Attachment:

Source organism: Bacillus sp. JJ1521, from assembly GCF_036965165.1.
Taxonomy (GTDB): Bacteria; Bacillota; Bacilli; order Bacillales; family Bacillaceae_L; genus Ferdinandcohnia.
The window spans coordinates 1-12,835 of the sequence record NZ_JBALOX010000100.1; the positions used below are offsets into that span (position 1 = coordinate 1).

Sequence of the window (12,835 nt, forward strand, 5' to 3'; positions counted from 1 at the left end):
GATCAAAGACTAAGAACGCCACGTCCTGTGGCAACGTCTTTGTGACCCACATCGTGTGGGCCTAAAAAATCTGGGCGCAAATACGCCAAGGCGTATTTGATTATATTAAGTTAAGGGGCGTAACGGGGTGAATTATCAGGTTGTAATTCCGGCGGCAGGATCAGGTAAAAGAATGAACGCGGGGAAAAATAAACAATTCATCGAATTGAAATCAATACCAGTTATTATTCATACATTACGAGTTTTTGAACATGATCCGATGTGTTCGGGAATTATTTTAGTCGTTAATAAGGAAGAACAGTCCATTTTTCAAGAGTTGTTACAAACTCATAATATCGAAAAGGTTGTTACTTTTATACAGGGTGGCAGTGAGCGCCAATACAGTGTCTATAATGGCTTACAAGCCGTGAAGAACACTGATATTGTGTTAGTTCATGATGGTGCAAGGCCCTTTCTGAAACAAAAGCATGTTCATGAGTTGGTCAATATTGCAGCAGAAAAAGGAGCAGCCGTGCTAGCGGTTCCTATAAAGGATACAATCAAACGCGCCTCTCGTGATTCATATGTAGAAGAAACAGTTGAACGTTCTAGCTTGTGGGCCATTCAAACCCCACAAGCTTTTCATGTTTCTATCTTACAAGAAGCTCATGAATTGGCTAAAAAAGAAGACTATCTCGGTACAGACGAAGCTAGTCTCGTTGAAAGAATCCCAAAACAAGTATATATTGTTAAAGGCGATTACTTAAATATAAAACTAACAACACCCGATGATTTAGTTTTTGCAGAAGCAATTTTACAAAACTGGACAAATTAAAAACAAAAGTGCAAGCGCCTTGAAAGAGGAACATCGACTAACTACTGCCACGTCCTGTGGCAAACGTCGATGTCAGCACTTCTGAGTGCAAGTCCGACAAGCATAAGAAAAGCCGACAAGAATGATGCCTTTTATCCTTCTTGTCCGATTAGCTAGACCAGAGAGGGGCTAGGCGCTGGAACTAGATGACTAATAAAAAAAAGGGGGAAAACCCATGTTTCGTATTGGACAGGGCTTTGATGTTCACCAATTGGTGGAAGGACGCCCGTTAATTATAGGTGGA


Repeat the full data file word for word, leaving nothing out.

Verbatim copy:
Source organism: Bacillus sp. JJ1521, from assembly GCF_036965165.1.
Taxonomy (GTDB): Bacteria; Bacillota; Bacilli; order Bacillales; family Bacillaceae_L; genus Ferdinandcohnia.
The window spans coordinates 1-12,835 of the sequence record NZ_JBALOX010000100.1; the positions used below are offsets into that span (position 1 = coordinate 1).

Sequence of the window (12,835 nt, forward strand, 5' to 3'; positions counted from 1 at the left end):
GATCAAAGACTAAGAACGCCACGTCCTGTGGCAACGTCTTTGTGACCCACATCGTGTGGGCCTAAAAAATCTGGGCGCAAATACGCCAAGGCGTATTTGATTATATTAAGTTAAGGGGCGTAACGGGGTGAATTATCAGGTTGTAATTCCGGCGGCAGGATCAGGTAAAAGAATGAACGCGGGGAAAAATAAACAATTCATCGAATTGAAATCAATACCAGTTATTATTCATACATTACGAGTTTTTGAACATGATCCGATGTGTTCGGGAATTATTTTAGTCGTTAATAAGGAAGAACAGTCCATTTTTCAAGAGTTGTTACAAACTCATAATATCGAAAAGGTTGTTACTTTTATACAGGGTGGCAGTGAGCGCCAATACAGTGTCTATAATGGCTTACAAGCCGTGAAGAACACTGATATTGTGTTAGTTCATGATGGTGCAAGGCCCTTTCTGAAACAAAAGCATGTTCATGAGTTGGTCAATATTGCAGCAGAAAAAGGAGCAGCCGTGCTAGCGGTTCCTATAAAGGATACAATCAAACGCGCCTCTCGTGATTCATATGTAGAAGAAACAGTTGAACGTTCTAGCTTGTGGGCCATTCAAACCCCACAAGCTTTTCATGTTTCTATCTTACAAGAAGCTCATGAATTGGCTAAAAAAGAAGACTATCTCGGTACAGACGAAGCTAGTCTCGTTGAAAGAATCCCAAAACAAGTATATATTGTTAAAGGCGATTACTTAAATATAAAACTAACAACACCCGATGATTTAGTTTTTGCAGAAGCAATTTTACAAAACTGGACAAATTAAAAACAAAAGTGCAAGCGCCTTGAAAGAGGAACATCGACTAACTACTGCCACGTCCTGTGGCAAACGTCGATGTCAGCACTTCTGAGTGCAAGTCCGACAAGCATAAGAAAAGCCGACAAGAATGATGCCTTTTATCCTTCTTGTCCGATTAGCTAGACCAGAGAGGGGCTAGGCGCTGGAACTAGATGACTAATAAAAAAAAGGGGGAAAACCCATGTTTCGTATTGGACAGGGCTTTGATGTTCACCAATTGGTGGAAGGACGCCCGTTAATTATAGGTGGA